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Bombogenesis: Here's What Happens When a Storm Becomes a 'Bomb Cyclone'
Published: October 16, 2019
Bombogenesis is an ominous-sounding term frequently used in the winter to describe powerful low-pressure systems that intensify rapidly.
The process of bombogenesis begins as cyclogenesis, meaning the development or strengthening of an area of low pressure.
To be classified as a weather bomb, or having undergone bombogenesis or "bombing out," the central pressure of a low-pressure system must drop at least 24 millibars within 24 hours.
Winter Storm Ulmer became a bomb cyclone in the High Plains of southeastern Colorado back in March, when its central pressure dropped 24 millibars in just 13 hours.
(MORE: Ulmer Sets Pressure Records
In the Northeast, bombogenesis results when there is a large temperature gradient, usually between a cold continental air mass and warm sea-surface temperatures in the Atlantic. However, it can also be the product of a cold polar air mass and much warmer air from the south, say, over the Plains states, such as the case with Ulmer.
Over that temperature contrast, a powerful, intensifying jet-stream disturbance triggers air to rise, kicking off the bombogenesis process.
This happens most often from October through March, but it can happen any time of year.
Frequently, nor'easters are weather bombs due to cold air surging southward from Canada combined with the warm ocean waters of the Gulf Stream.
So, what happens when a weather bomb strengthens?
Winds increase dramatically, and precipitation, including snowfall, can become intense. Blizzard conditions can occur, sometimes accompanied by lightning as the system is bombing out.
A Few Notable Examples
The corridor off the East Coast of the U.S. is notorious for bombogenesis events, particularly in recent years.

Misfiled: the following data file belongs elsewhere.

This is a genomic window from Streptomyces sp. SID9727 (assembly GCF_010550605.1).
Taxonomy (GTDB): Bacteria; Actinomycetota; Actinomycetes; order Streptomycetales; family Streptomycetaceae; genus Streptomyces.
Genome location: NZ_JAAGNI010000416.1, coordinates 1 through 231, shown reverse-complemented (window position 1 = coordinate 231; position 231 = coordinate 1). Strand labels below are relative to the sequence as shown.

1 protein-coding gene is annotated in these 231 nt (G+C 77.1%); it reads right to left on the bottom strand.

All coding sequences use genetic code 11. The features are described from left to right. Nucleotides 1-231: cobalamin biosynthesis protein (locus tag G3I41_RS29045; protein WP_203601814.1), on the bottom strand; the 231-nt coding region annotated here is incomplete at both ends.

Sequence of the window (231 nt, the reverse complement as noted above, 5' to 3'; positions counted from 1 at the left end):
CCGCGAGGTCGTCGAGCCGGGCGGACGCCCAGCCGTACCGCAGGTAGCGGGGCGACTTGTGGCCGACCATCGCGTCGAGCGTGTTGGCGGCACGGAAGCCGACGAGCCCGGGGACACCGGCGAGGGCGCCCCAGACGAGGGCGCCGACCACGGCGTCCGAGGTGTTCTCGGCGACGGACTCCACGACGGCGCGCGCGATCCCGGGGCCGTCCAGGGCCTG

In early-March 2018, the first of the so-called four-easters, Winter Storm Riley, bombed out off the East Coast, dropping to a pressure comparable to that of Winter Storm Ulmer, driving destructive coastal flooding to parts of the Eastern Seaboard.
Two months prior to that in early-January 2018, Winter Storm Grayson intensified at the most rapid rate on record for the western Atlantic Ocean, plunging roughly 59 millibars in 24 hours to a low of 950 millibars.
Winter Storm Mars underwent bombogenesis in February 2016. The central pressure of this system dropped from 1,004 millibars at 7 a.m. EST Feb. 7 to 979 millibars by 1 a.m. EST Feb. 8, or 25 millibars in only 18 hours. Blizzard conditions were verified in multiple locations on Cape Cod, and a wind gust of 65 mph was measured on Nantucket Island.
In 2015, Winter Storm Iola exhibited bombogenesis when its pressure dropped from 1,009 millibars to 980 millibars from 7 p.m. Jan. 23 through 4 p.m. Jan. 24 – a drop of 29 millibars in 21 hours. Strong winds from Iola caused coastal flooding at some locations in Massachusetts.
This also happened in February 2013, when Winter Storm Nemo dropped 29 millibars within a span of 24 hours (specifically, a barometric pressure of 1,000 millibars was recorded at 4 a.m. on Feb. 8, and it dropped to 971 millibars at 4 a.m. on Feb. 9). Winter Storm Nemo ultimately "bottomed out" with a minimum barometric pressure reading of 968 millibars at 4 p.m. on Feb. 9. This powerful low-pressure system resulted in a wind gust of 83 mph near Cuttyhunk, Massachusetts, and thundersnow was reported on Long Island.
Mars, Iola and Nemo all brought snow to areas of the Northeast, but even though weather bombs typically are found during the winter with a marine influence, this is not always the case.
An example of bombogenesis over land was the "Octobomb" that impacted portions of the Plains and Midwest Oct. 25-27, 2010. All-time record-low barometric pressure readings were set by this system in Minnesota and Wisconsin.
Tropical cyclones can also undergo rapid intensification, which is a particularly unnerving development, especially when it occurs near landfall. An example of a tropical cyclone undergoing bombogenesis is Hurricane Charley in 2004.
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